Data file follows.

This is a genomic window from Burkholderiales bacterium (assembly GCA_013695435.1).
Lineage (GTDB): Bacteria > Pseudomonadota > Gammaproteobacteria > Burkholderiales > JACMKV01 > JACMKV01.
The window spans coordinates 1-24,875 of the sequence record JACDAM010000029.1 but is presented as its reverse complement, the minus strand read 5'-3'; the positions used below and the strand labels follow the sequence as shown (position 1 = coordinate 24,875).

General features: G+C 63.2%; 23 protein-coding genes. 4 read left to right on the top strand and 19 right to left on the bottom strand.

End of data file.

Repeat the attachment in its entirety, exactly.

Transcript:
This is a genomic window from Burkholderiales bacterium (assembly GCA_013695435.1).
Lineage (GTDB): Bacteria > Pseudomonadota > Gammaproteobacteria > Burkholderiales > JACMKV01 > JACMKV01.
The window spans coordinates 1-24,875 of the sequence record JACDAM010000029.1 but is presented as its reverse complement, the minus strand read 5'-3'; the positions used below and the strand labels follow the sequence as shown (position 1 = coordinate 24,875).

General features: G+C 63.2%; 23 protein-coding genes. 4 read left to right on the top strand and 19 right to left on the bottom strand.